September 25, 2011

18 Months Old.

"Sometime in the future if you are young, you may want to be a parent. You will convince yourself that you will be a better parent than your parents and their parents have been. But being a good parent is not generational, it is deeply personal, and it all comes down to this: If you can bring to your children the self that you truly are, as opposed to some amalgam of manners and mannerisms, expectations and fears that you have acquired as a carapace along the way you will be able to teach them by example not to be terrorized by the narrow and parsimonious expectations of the world, a world that often likes to color within the lines when a spray of paint, a scribble of crayon, would be much more satisfying."
--Anna Quindlen, from Being Perfect

(Just wanted to share that quote because I love it so.)

I'm a couple days late on my monthly Tessa update because I had a dear friend in town over the weekend and because, prior to that, we had a mini-medical emergency with Tess. Last Saturday when changing her diaper I noticed a few red spots on her belly that I wrote off as mosquito bites, but 24 hours she was wallpapered in angry red-and-white whelps. A long emergency trip and doctor's visit later, we were told that she's allergic to penicillin. She'd been taking amoxicillin for an ear infection, and it was her third time taking it because she and ear infections are like peas and carrots. So we were surprised that the allergy just now reared its ugly head. Anyhow, all is well now, but it sure did worry my worrying heart.

So, 18 months. Ask me today and I'll tell you that Tess at 18 months is the best thing ever—better than peanut butter and jelly. Ask me tomorrow, and it could be a different story. Especially if I can't talk her into eating anything other than raisins and goldfish. True story. She doesn't even like peanut butter and jelly. Sometimes I literally can't think of a thing that she might eat.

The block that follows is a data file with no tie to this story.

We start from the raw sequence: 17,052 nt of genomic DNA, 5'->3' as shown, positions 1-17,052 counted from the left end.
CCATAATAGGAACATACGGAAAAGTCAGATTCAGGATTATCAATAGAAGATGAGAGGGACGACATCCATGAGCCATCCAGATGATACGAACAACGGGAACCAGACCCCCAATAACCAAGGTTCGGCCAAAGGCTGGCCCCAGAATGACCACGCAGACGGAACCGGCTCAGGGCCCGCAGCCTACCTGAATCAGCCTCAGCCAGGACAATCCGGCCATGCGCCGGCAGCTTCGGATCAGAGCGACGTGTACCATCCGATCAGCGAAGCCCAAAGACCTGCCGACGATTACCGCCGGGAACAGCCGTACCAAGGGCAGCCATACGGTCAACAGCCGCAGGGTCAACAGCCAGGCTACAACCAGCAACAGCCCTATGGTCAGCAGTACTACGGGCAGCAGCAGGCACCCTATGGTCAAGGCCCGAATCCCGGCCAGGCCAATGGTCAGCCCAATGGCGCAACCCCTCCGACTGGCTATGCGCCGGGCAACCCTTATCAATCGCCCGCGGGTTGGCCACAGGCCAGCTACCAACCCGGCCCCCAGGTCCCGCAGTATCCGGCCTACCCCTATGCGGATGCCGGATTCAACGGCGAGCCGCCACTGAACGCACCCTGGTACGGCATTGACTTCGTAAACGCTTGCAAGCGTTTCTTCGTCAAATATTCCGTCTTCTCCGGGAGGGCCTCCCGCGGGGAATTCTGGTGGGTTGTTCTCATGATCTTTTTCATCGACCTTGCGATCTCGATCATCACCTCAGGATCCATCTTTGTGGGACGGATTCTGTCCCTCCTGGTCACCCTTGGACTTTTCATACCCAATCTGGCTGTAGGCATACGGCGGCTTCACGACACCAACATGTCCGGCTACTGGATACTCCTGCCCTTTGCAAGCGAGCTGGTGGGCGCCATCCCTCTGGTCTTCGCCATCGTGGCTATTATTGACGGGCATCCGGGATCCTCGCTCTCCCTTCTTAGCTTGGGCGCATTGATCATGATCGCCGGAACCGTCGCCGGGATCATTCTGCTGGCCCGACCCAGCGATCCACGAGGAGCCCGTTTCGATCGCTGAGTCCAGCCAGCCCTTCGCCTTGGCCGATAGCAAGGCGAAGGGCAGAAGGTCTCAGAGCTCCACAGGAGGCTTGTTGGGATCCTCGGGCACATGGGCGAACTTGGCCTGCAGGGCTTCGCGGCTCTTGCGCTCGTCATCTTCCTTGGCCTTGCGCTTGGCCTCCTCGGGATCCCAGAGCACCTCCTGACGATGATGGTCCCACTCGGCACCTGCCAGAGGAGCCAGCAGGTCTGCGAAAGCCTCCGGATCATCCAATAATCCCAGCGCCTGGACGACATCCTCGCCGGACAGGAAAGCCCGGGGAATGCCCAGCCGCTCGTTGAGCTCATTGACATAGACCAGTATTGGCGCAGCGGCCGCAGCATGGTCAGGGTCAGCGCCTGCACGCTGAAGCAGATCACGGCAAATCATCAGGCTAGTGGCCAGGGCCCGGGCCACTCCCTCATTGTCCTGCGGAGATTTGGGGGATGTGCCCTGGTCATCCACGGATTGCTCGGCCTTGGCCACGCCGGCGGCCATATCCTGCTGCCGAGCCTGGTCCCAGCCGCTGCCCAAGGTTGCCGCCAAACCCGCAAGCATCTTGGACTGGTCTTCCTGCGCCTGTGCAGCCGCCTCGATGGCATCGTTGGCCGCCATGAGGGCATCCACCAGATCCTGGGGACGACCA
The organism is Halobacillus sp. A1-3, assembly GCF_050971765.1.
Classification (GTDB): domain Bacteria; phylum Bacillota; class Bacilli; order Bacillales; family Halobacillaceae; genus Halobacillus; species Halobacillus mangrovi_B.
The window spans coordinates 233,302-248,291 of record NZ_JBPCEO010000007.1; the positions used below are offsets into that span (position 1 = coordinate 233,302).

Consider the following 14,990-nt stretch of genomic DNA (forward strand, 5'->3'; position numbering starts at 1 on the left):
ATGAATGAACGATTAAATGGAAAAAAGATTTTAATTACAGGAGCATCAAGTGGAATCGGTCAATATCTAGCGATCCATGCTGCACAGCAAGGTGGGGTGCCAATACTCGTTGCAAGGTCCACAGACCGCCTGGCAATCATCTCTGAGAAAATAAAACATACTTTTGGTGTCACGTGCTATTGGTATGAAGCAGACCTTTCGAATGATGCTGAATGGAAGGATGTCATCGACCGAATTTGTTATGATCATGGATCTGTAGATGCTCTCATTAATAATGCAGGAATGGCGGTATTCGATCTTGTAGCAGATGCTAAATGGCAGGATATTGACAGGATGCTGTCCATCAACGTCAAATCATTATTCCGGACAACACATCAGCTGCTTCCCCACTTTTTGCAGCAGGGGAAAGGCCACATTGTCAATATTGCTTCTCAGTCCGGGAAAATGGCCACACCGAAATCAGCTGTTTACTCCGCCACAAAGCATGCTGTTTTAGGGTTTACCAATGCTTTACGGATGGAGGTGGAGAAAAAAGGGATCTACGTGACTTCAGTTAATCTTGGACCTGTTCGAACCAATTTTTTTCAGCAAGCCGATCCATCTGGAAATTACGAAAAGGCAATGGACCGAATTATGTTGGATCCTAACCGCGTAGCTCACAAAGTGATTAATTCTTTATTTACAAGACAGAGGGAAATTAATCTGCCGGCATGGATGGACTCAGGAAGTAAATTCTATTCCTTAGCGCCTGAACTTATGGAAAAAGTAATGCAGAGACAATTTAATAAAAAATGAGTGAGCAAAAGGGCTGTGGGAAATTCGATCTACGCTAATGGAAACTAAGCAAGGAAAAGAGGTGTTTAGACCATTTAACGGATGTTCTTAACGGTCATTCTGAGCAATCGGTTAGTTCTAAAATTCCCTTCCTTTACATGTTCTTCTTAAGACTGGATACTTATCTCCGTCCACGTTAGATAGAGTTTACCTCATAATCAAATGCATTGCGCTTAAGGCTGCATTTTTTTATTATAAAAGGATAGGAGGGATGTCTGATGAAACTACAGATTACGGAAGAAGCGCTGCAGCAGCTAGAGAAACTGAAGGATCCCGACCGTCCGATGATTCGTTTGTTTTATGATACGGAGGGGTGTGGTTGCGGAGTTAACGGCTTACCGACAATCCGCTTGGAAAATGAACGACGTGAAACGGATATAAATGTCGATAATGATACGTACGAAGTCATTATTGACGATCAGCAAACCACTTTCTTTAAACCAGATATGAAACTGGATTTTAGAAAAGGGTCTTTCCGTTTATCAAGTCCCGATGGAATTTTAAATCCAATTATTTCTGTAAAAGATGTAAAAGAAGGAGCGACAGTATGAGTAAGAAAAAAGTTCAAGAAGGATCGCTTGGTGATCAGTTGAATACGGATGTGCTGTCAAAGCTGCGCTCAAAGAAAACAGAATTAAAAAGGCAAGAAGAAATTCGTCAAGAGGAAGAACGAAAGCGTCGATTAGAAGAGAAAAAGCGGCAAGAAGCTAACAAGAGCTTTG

Her temper tantrums have cooled off now that she can communicate some things. They're not lasting as long or happening as often, and my heart's no longer lurching into my throat when she has one. Instead, I normally have to turn my head so she won't see me cracking up at her beat-the-floor insanity. Plus I've learned important temper tantrum avoidance tactics like: Never, ever, not even once, don't you dare forget the crackers. I've also mastered oddball skills like how to pour milk from a gallon jug into a sippy cup while driving. Not safe. I know. But necessary. You would think so, too, if she were shrieking into your ear when all you want is beautiful, calm driving.

Nowadays she's all about playing outside. That's what she's doing in the photo above; picking berries off this vine we have growing on our deck and collecting them in the bowl. Her imagination has kicked in because now she'll take those berries and dump them onto a plate and pull up a chair to the little table outside like she's having a tiny, one-baby tea party.

You guys? I love this kid. I am so lucky.